# Thread: Looking for DIY alternator formulas

1. ## Looking for DIY alternator formulas

Is here anyone that can give me some links or documentation on alternator circuits? I'm looking for formulas (not permanent magnet versions though).

I want to build a prototype alternator that can be switched over and be used as an engine when needed.
When alternating it will charge big capacitors, maybe 100 V or higher.
When I need the power I'll switch and push it back through the alternator as an engine.

What I want to do is an electrical hybrid "retainer" (is it called recuperation?) that works as the electrical cars do. They take the energy back when braking and deliver it again when accelerating. The idea is to replace the flywheel on an engine to an alternator-engine. The big diameter would make the torque high enough.

Regards,
Sven

2. Most alternators are three phase units - remove the diode pack, apply power to the rotor field, and drive the stator with a three phase supply.

Aaron

3. 070208-1913 EST USA

pastera:

Are you confusing the words alternator (an AC generator) and a DC generator. Without some switching system a capacitor will not work for long term energy storage. A resonant L C circuit tuned to the excitation frequency could store useful energy for a few cycles.

A DC generator-motor and a battery or large capacitor bank may be what you are refererencing.

If your AC motor-alternator is the electromechanical device, then you would need AC-DC conversion between the battery or capacitors for useful energy storage.

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4. The OP asked about using an alternator as a motor with reference to an automotive application. Automotive alternators are 3-phase generators with bridge rectifiers on the output. If you remove the bridge and replace it with a 2 quadrant drive, the alternator could be used to power the vehicle or charge the battery.

I made no metion of capacitors as a storage solution. At low voltages, the super capacitors can store large amounts of energy but are still a higher cost and lower density solution than good old lead-acid batteries.

Aaron

• pastera:

Sorry. My message was meant to be addressed to svenakela.

My question to him is he really talking about an an alternator vs a brush type dc motor (generator).

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• I'm talking about an alternator, with brushes. How else would it make the stator/field magnetic? But it will be turned around and used as three phase engine when needed.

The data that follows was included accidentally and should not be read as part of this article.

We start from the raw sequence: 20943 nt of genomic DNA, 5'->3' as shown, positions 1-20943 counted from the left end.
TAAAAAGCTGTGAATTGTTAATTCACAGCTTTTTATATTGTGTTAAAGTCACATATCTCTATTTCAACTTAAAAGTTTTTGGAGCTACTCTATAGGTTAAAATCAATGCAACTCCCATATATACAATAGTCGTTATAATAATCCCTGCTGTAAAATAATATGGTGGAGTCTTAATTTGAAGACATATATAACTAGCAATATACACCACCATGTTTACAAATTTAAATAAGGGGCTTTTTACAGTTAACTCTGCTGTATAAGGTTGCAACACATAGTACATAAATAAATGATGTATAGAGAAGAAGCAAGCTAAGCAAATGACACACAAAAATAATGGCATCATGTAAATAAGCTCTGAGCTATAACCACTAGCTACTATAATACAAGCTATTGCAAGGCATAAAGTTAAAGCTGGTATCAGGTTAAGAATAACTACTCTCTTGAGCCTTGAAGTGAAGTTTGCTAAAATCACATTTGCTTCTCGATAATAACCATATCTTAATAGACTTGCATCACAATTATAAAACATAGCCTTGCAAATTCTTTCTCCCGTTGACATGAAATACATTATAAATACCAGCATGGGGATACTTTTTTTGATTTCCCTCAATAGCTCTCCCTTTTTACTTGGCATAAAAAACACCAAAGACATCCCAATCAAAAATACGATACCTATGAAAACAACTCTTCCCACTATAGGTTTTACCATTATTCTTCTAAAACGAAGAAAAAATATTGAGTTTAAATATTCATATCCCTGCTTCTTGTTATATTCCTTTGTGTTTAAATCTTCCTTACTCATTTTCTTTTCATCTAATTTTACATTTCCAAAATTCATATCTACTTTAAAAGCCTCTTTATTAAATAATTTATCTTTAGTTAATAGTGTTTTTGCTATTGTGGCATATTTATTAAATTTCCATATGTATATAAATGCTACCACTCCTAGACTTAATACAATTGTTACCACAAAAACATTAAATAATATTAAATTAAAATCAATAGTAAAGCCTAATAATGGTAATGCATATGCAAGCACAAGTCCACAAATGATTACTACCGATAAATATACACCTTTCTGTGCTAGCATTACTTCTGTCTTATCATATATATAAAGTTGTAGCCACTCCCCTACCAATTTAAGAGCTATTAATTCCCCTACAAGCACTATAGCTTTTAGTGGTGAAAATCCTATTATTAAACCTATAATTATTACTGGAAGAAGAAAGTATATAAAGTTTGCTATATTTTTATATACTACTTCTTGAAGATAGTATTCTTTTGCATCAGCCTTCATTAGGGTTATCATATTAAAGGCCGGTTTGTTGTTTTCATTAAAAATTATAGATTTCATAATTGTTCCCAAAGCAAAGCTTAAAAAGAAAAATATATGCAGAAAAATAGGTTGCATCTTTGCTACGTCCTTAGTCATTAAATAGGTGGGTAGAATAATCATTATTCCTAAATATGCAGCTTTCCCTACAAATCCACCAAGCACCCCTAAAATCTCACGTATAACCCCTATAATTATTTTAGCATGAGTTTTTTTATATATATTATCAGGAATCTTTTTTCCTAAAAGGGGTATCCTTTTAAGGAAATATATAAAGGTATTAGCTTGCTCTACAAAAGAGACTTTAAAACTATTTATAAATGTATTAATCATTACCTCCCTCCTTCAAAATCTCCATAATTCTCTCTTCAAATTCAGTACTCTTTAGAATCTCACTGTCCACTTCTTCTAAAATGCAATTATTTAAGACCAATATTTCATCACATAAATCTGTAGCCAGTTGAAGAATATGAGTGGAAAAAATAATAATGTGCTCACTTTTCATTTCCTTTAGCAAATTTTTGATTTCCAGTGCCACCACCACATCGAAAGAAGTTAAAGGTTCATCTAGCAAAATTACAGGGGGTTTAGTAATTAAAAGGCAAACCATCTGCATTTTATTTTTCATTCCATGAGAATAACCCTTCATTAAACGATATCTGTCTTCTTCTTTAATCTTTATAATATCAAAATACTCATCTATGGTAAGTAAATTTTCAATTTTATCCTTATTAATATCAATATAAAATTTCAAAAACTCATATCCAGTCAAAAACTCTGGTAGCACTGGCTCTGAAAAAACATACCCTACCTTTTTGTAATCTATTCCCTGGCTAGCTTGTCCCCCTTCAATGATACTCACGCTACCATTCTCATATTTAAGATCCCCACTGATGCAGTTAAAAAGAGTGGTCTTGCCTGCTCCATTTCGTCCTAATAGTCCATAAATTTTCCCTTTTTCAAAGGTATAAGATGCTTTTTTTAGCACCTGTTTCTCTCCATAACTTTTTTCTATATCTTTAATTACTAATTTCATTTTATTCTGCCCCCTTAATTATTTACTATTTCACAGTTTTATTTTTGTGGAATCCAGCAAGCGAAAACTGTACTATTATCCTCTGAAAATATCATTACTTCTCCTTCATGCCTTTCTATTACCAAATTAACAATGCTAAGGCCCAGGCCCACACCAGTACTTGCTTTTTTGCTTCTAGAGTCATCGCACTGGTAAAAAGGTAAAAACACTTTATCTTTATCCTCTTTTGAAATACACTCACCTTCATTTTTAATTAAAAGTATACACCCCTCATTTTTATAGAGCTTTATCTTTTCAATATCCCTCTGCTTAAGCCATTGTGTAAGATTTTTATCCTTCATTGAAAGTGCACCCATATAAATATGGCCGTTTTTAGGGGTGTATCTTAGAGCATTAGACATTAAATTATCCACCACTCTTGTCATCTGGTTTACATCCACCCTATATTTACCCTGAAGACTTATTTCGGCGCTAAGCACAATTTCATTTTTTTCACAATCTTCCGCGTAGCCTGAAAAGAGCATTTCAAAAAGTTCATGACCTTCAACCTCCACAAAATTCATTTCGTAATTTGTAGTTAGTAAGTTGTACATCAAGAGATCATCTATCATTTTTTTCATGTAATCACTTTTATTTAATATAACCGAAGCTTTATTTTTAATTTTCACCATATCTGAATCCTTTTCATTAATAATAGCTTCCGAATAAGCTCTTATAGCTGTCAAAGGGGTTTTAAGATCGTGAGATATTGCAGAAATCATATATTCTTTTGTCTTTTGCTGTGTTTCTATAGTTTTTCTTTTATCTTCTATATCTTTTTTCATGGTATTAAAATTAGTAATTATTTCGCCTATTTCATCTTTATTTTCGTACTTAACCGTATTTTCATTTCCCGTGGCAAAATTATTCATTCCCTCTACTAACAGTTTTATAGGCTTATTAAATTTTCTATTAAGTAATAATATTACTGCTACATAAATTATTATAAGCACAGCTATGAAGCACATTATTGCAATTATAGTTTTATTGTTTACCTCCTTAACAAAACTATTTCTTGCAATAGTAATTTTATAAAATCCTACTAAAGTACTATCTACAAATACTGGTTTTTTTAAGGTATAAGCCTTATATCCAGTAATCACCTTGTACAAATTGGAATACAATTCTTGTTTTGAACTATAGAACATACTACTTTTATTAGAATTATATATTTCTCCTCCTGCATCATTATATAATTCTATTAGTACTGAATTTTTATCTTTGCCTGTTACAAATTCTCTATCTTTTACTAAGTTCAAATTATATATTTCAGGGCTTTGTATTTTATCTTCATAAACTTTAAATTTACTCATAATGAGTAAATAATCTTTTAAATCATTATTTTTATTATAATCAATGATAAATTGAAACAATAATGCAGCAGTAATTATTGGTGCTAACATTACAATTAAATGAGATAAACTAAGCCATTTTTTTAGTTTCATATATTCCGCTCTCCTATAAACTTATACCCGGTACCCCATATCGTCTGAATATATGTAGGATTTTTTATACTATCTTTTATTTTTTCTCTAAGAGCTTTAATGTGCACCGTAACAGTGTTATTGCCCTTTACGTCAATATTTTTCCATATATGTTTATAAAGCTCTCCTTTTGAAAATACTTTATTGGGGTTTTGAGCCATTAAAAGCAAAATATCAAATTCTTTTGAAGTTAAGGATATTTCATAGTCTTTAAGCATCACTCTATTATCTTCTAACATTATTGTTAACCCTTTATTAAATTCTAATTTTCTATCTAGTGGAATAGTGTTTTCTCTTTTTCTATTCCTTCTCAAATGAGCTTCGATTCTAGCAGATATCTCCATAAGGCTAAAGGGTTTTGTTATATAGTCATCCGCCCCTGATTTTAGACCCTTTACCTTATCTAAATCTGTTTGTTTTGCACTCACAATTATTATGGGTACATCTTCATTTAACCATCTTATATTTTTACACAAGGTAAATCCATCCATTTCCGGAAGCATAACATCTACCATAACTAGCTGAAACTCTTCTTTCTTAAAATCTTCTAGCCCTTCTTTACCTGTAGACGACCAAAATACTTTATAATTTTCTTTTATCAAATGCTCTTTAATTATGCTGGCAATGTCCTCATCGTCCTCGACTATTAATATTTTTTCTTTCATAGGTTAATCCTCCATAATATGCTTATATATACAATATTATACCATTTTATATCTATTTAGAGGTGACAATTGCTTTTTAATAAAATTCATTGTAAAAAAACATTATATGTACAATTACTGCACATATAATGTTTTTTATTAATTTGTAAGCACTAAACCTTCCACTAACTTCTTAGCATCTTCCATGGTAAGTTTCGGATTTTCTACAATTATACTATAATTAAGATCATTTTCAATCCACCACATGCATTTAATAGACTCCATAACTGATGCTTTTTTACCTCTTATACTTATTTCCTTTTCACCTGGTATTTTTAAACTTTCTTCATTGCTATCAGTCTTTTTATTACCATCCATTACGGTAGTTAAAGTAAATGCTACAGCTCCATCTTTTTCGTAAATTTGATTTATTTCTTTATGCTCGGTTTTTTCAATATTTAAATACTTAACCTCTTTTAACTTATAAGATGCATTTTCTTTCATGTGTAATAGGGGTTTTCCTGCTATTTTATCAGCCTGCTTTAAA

I checked my old formula collection and couldn't find enough about the windings. How many turns of wire, how thick etc.

Regards,
Sven

• svenakela; What you seem to be thinking about appears to be functionally equivalent to what I discussed with Adobe and Ninerseventango in posts 73, 74, 75, 76, 77, 78, 80, 81, 82, 84, 86 in this thread.

Alt fuels... & a Good stock pick

Capacitors do have the advantage over batteries that you can cram energy into them quickly. But as pastera says they are expensive and have a low energy density. This is why I favor flywheel energy storage because it has the ability to store rapidly at an energy density greater than batteries.

• Are you looking at Field on the stator or rotor field (automotive style)?
As pointed out if you store the resultant rectified AC as DC, you will need an inverter to convert back to AC to drive the alternator as a motor.
Also If you have a rotor field (DC two brushes), when used as a motor you have the choice to make it run as an induction motor (no DC field) or by connecting DC to the rotor field when close to synchronism will make it a synchronous motor.
Al.

• 070211-1058 EST USA

svenakela:

Your can build a 3 phase AC machine with the 3 phase coils on either the rotor or the stator. Generally these are the stator because this puts the high power dissipation near the outer surface of the machine.

With the 3 phase coils as stator the rotor can be either a permanent magnet, or a wound rotor with DC excitation. If it is a wound rotor, then there are two continuous slip rings.

A so called DC brushless motor is basically an AC alternator or synchronous motor with a permanent magnet rotor. Additionally there is position sensing circuitry.

Formulas: it is probably easiest to scale from an existing unit. If you want to double the voltage then double the turns. Obviously the fixed window area for copper will define wire size. The maximum flux density is most likely set by the saturation of the core material, but maybe by thermal considerations in some cases.

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• ...Also keep in mind that if you are using an automotive Alt. as a design guide, they are grossly overrated, for .e.g. a 100amp automotive Alt. is rated for very intermittent operation 100a, if you compare the size of a continuous rated 100amp Alt. they are approximatley double in size.
Al.

• Glad you guys got interested.

I do know how different configurations work, and I do now cap's in that size are expensive. But I can get 'em for free so money isn't an issue.
The alternator/motor is going to be wide, as wide as the flywheel to be precise, so there will be a lot of torque to give when it's needed. I'm not the first one doing this, I just want to test it out by myself and if its efficient enough.

We've got tests on commuter buses here to retain energy. As Geof stated it can be done with flywheel energy but that is both heavy and hydroscopic. Another test that went really well was retaining the energy by starting up a compressor that stored the energy as compressed air. The bus was smooth to drive as the energy reserve "faded out" nicely. Actually, I don't know why they went on with it.

But I want to go the electric way, as all EV's do!

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